Results 1 to 9 of 9
  1. #1
    Lesser Hivemind Node
    Join Date
    Jun 2011
    Location
    Edinburgh
    Posts
    609

    pre-overclocked PCs

    Hello,

    any idea if buying a pre-overclocked system is a good idea? Or is it so trivially easy that I'm better doing it myself.

    Thanks.

  2. #2
    Network Hub
    Join Date
    May 2012
    Posts
    126
    As long as your warranty isn't void, why not? (You probably have store-warranty, but I have no idea what Intels policy is)

    Then again, why bother with overlocking at all, CPU speed is hardly a bottleneck nowadays

  3. #3
    It's pretty easy nowadays.

  4. #4
    Secondary Hivemind Nexus Grizzly's Avatar
    Join Date
    Jun 2011
    Location
    The Archbishopric of Utrecht
    Posts
    1,687
    A pre overclocked processor doesn't really matter, as as Alex has said, it is pretty easy to do it yourself (a good motherboard can do it automatically, even, and if you want to do it yourself it is simply a case of slecting a decent motherboard and looking up a guide).

    Pre overclocked graphics card are a bit different in that regard, as most graphic card manafacturers that produce them usually also go out of their way to use their higher quality chips (for some reason, not all chips are alike, some OC better then others), have a better cooling solution (even less noisy) in their OC'ed models (which is why they are more expensive). You can find OC'ed graphics cards which outperform several more expansive graphic cards whilst having better cooling.

  5. #5
    Network Hub
    Join Date
    Jun 2011
    Posts
    147
    the benefit of pre-overclocked is that the overclock is covered under the warranty. If the system is unstable, then the shop has to fix it.

  6. #6
    Network Hub
    Join Date
    Jun 2011
    Location
    Toronto, Canada
    Posts
    456
    I can't say that I understand the allure of overclocking. Why add extra electricity, heat, strain, and instability to your valuable PC when you can just spend a little more for parts that are certified to be more powerful? Wouldn't you rather spend an extra $100 to upgrade than $500 replacing broken parts?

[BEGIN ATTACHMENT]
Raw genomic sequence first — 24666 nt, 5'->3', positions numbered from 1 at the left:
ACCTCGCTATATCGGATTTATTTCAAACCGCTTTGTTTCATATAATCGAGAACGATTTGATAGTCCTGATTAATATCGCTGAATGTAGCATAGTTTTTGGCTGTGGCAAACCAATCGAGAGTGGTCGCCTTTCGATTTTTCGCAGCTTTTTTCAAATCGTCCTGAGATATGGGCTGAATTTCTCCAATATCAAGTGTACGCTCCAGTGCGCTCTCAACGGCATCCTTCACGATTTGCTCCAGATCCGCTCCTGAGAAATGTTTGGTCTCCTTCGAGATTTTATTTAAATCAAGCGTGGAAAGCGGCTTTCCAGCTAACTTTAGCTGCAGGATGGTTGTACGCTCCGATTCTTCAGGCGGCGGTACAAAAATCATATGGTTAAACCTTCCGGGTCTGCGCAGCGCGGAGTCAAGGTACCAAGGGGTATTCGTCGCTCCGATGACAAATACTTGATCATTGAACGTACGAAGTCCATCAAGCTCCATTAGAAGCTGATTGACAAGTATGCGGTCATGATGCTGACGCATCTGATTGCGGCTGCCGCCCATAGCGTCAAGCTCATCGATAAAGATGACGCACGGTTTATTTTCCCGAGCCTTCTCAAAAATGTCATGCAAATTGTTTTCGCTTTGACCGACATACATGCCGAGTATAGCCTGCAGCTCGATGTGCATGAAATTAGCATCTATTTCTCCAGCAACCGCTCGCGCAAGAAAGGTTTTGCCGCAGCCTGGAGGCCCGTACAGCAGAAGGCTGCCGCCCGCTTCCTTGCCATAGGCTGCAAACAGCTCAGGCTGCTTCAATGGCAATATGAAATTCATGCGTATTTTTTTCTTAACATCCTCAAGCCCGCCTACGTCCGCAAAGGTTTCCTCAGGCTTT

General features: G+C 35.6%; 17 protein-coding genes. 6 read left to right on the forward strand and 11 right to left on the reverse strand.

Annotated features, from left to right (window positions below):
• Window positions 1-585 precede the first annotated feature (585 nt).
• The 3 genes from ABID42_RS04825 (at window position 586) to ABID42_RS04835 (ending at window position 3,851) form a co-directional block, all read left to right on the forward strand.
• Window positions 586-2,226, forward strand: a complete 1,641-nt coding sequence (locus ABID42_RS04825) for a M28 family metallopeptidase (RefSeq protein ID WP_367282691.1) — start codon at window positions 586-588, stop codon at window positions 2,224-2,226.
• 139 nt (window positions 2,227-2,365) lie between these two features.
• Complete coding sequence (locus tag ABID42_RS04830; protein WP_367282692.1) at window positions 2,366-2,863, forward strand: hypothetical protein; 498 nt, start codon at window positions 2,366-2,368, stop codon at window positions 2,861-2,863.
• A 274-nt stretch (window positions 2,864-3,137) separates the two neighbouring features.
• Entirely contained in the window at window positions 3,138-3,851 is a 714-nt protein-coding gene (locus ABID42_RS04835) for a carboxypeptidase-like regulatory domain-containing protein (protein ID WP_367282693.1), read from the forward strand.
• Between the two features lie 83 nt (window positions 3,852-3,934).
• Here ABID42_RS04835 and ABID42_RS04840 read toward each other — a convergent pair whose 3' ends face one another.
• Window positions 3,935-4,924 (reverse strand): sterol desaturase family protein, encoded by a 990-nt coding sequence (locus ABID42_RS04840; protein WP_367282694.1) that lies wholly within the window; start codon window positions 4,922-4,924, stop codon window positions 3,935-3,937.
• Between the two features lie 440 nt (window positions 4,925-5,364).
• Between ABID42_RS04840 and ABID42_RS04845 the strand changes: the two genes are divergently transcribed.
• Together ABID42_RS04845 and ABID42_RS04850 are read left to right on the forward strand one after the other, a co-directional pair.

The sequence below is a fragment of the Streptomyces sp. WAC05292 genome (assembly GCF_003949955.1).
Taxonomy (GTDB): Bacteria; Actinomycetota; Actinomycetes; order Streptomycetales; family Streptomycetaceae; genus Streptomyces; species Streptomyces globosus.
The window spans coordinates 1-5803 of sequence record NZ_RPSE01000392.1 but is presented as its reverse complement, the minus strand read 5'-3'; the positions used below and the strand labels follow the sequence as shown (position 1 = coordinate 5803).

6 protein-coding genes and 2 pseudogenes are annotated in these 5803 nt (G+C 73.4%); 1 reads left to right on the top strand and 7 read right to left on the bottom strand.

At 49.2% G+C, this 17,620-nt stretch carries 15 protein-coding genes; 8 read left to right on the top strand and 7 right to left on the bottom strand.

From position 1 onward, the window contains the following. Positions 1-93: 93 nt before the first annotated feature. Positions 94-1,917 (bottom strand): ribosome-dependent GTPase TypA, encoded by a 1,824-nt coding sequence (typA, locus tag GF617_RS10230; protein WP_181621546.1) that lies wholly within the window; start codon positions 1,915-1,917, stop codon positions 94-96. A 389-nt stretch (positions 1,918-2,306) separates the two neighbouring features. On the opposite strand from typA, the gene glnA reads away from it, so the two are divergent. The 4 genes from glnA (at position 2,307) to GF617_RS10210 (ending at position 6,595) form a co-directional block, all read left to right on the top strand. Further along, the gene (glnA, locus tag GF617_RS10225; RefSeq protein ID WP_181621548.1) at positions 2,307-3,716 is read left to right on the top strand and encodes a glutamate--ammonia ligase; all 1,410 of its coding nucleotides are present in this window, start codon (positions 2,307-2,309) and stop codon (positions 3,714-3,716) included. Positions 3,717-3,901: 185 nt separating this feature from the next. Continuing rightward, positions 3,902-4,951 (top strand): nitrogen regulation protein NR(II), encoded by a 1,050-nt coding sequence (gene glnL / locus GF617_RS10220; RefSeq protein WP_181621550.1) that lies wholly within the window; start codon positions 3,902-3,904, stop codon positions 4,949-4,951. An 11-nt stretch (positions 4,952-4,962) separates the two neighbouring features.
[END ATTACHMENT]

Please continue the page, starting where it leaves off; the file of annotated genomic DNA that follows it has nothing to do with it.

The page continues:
That's assuming you're overclocking for the tangible benefits, of course. I think that's a fair assumption if you're considering having a system builder do it for you. If you want to overclock just for the nerdly enjoyment of hardware hacking then by all means go ahead - that's a very rewarding endeavour.

  7. #7
    Network Hub
    Join Date
    Jun 2011
    Posts
    147
    Quote Originally Posted by djbriandamage View Post
    I can't say that I understand the allure of overclocking. Why add extra electricity, heat, strain, and instability to your valuable PC when you can just spend a little more for parts that are certified to be more powerful? Wouldn't you rather spend an extra $100 to upgrade than $500 replacing broken parts?
    that's because you don't understand why overclocking is possible at all.

    It's all about binning. Intel/AMD/nVidia et al make a chip that can run at up to, say, 3000mhz. they get tested for their quality, and are 'speed binned' depending on their sales targets, and what the chip is capable of. They obviously sell more cheaper processors so bin 1000 into the 2GHz category to sell for $200, and then stick 500 in the 3GHz category to sell for $300, but underneath, these chips are intrinsically the same.

    That part you just paid more money for 1000mhz extra speed on the core? the processor that is $100 cheaper can hit the same speeds at the same power and heat output because it is the same chip.

  8. #8
    Network Hub
    Join Date
    Jun 2011
    Location
    Toronto, Canada
    Posts
    456
    Quote Originally Posted by Kamikaze-X View Post
    that's because you don't understand why overclocking is possible at all.

    It's all about binning.
    My layman's understanding is that they produce batches of chips with a common architecture and test them for stability at different speeds. I had just (naively?) assumed that they grouped batches by stability, rounded it down to the nearest SKU, and branded them accordingly.

    I based my advice off this assumption - that you're paying a little more for a chip that is certified stable at the advertised speed.

    Are you saying that chips are branded as being certified for speeds much lower than they are actually capable of running stably?

  9. #9
    Network Hub
    Join Date
    Jun 2011
    Posts
    147
    Quote Originally Posted by djbriandamage View Post
    My layman's understanding is that they produce batches of chips with a common architecture and test them for stability at different speeds. I had just (naively?) assumed that they grouped batches by stability, rounded it down to the nearest SKU, and branded them accordingly.

    I based my advice off this assumption - that you're paying a little more for a chip that is certified stable at the advertised speed.

    Are you saying that chips are branded as being certified for speeds much lower than they are actually capable of running stably?
    Yep.

    one of the most blatant examples was with the AMD 6970. They released a 6950 which was actually a 6970 which had some of the cores and shaders disabled in software. mental. people were buying up the 6950 and then flashing them with a BIOS from the 6970 to get an extra 50 of performance for 0 outlay.

    Going back a bit to when I first started PC building, I got a Pentium D805 and overclocked it from 2.4Ghz to 4Ghz, and managed to get into the top 10 PC systems in the world running Pentiums.... my 80 processor was clocking faster than some 999 pentiums!

Posting Permissions

  • You may not post new threads
  • You may not post replies
  • You may not post attachments
  • You may not edit your posts
  •